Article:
Wiki Contributions

Comments

Regarding coherent extrapolated volition, I have recently read Bostrom's paper Base Camp for Mt. Ethics, which presents a slightly different alternative and challenged my views about morality.

One interesting point is that at the end (§ Hierarchical norm structure and higher morality), he proposes a way to extrapolate human morality in a way that seems relatively safe and easy to implement for superintelligences. It also preserves moral pluralism, which is great for reaching a consensus without fighting each other (no need to pick one single moral framework like consequentialism or deontology or a particular set of values).

Roughly, higher moral norms are defined as the moral norms of bigger, more inclusive groups. For example, the moral norms of a civilization are higher in the hierarchical structure than the moral norms of a family. But you can extrapolate further, up to what he calls the "Cosmic host", which can take into account the general moral norms of speculative civilizations of digital minds or aliens...

As the video says, labeling noise becomes more important as LLMs get closer to 100%. Does making a version 2 look worthwhile ? I suppose that a LLM could be used to automatically detect most problematic questions and a human could verify for each flagged question if it needs to be fixed or removed.

That's a crucial subject indeed.

What's more crazy is that, since AI can process information much faster than the human brain, it's probably possible to engineer digital minds that are multiple orders of magnitude more sentient than the human brain.[1] I can't precisely tell how much more sentient, but biological neurons have a typical peak frequency of 200 Hz, whereas for transistors, it can exceed 2 GHz (10 millions times more).[2]

It's not us versus them. As Nick Bostrom says, we should search for "paths that will enable digital minds and biological minds to coexist, in a mutually beneficial way where all of these different forms can flourish and thrive".[1]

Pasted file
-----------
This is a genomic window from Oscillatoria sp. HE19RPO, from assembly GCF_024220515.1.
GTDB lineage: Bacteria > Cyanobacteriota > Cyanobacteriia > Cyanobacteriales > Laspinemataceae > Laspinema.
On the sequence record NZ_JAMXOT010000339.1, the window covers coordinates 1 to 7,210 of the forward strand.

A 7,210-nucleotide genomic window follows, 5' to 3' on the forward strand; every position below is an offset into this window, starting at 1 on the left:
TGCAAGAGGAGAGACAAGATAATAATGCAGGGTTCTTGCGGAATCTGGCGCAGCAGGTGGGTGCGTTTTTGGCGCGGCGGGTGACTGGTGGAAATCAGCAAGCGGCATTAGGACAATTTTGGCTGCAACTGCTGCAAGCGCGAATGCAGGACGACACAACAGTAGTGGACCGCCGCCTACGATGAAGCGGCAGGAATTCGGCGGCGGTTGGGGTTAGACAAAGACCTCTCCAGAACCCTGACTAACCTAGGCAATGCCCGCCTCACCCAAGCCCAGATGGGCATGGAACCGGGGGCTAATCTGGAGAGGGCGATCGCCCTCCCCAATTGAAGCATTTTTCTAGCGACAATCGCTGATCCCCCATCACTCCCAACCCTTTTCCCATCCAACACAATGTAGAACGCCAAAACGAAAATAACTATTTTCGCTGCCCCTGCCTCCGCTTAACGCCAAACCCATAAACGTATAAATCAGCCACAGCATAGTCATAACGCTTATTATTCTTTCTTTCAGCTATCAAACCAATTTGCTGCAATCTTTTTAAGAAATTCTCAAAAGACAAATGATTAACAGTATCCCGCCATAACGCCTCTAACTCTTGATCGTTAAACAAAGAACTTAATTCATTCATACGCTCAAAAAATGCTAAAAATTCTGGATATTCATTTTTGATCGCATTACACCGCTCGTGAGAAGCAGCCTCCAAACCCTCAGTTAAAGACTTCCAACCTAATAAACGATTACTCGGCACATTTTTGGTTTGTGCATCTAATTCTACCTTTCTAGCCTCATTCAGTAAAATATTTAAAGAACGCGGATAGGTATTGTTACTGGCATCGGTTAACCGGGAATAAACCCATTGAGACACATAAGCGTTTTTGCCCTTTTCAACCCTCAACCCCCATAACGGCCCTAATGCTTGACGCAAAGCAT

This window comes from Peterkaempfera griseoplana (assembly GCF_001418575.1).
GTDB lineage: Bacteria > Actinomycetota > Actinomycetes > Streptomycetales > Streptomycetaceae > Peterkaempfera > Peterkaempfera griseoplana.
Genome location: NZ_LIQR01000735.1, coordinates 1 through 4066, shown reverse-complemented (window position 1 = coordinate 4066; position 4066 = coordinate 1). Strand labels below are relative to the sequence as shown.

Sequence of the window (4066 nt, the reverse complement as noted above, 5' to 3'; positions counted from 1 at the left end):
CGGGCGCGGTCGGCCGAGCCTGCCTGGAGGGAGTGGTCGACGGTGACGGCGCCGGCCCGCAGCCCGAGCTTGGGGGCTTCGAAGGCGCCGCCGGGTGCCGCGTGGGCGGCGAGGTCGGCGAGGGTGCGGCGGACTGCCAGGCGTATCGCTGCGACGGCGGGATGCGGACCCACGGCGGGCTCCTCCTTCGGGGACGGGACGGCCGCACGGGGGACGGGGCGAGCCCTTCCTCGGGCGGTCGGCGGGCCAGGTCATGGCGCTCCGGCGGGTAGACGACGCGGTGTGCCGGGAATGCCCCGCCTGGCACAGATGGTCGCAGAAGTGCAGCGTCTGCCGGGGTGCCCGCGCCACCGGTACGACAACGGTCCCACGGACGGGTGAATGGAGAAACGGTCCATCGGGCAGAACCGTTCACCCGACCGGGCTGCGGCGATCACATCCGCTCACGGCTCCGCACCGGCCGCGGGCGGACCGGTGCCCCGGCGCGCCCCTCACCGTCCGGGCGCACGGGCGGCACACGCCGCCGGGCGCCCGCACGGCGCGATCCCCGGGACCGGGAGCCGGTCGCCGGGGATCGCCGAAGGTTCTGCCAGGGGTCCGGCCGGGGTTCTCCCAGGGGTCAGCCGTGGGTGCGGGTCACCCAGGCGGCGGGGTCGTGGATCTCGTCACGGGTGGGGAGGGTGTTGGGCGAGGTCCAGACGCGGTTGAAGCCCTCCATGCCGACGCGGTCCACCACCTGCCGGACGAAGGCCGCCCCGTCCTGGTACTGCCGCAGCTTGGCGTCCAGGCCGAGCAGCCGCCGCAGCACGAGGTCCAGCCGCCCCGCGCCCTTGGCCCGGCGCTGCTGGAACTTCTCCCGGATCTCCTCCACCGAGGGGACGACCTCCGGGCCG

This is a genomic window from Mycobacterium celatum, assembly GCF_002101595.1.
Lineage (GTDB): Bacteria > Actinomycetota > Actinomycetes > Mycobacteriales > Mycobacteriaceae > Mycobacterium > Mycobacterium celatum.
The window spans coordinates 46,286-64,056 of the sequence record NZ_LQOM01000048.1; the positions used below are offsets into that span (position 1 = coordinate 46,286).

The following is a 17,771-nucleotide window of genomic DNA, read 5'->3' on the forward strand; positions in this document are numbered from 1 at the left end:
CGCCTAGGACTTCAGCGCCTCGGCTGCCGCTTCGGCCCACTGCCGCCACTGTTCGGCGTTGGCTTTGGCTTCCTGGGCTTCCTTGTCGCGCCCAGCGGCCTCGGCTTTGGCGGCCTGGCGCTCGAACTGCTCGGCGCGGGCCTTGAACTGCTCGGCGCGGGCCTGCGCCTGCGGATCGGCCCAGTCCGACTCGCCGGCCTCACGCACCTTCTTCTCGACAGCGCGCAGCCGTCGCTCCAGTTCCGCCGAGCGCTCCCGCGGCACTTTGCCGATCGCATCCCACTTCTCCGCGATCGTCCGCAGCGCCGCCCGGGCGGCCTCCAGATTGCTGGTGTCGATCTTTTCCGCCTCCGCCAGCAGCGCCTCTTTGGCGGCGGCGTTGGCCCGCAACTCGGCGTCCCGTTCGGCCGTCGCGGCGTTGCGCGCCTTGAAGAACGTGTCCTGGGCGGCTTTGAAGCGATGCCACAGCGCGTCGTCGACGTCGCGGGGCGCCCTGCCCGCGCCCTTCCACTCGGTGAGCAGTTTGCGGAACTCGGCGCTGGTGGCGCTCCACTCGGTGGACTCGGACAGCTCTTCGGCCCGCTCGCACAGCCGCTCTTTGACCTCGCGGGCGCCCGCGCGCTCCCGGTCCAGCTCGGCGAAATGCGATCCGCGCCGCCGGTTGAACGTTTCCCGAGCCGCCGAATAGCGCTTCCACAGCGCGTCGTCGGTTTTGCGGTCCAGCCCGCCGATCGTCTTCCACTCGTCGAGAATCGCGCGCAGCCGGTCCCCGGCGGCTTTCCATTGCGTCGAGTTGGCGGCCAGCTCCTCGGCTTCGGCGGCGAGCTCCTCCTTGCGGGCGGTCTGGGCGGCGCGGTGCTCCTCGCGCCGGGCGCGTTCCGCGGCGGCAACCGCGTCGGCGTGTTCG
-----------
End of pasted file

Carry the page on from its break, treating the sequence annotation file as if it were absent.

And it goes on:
1. ^
  2. ^

But is it important in utilitarianism to think about people ? As far as I can tell, utilitarianism is not incompatible with things like panpsychism where there could be sentience without delimited personhood.

Anyway, even if technically correct, I think this is a bit too complicated and technical for a short introduction on utilitarianism.

What about something simpler, like: "Utilitarianism takes into account the interests of all sentient beings.". Perhaps we could add something on scale sensitivity, e.g. : "Unlike deontology, it is scale sensitive.". I don't know if what I propose is good, but I think there is a need for simplification.

I find confusing the paragraph : 

"Not to be confused with maximization of utility, or expected utility. If you're a utilitarian, you don't just sum over possible worlds; you sum over people."

It's not clear to me why utilitarianism is not about maximization of expected utility, notably because I guess for a utilitarian, utility and welfare can be the same thing. And it feels pretty obvious that you sum it over people, but the notion of possible worlds is not so easy to interpret here.

Thanks for the insights. Actually, board game models don't play very well when they are so heavily loosing, or so heavily winning that it doesn't seem to matter. A human player would try to trick you and hope for a mistake. This is not necessarily the case with these models that play as if you were as good as them, which makes their situation look unwinnable. 

It's quite the same with AlphaGo. AlphaGo plays incredibly well until there is a large imbalance. Surprisingly, AlphaGo also doesn't care about winning by 10 points or by half a point, and sometimes plays moves that look bad to humans just because it's winning anyway. And when it's loosing, since it assumes that its opponent is as strong, it can't find a leaf in the tree search that end up winning. Moreover, I suspect that removing a piece is prone to distribution shift.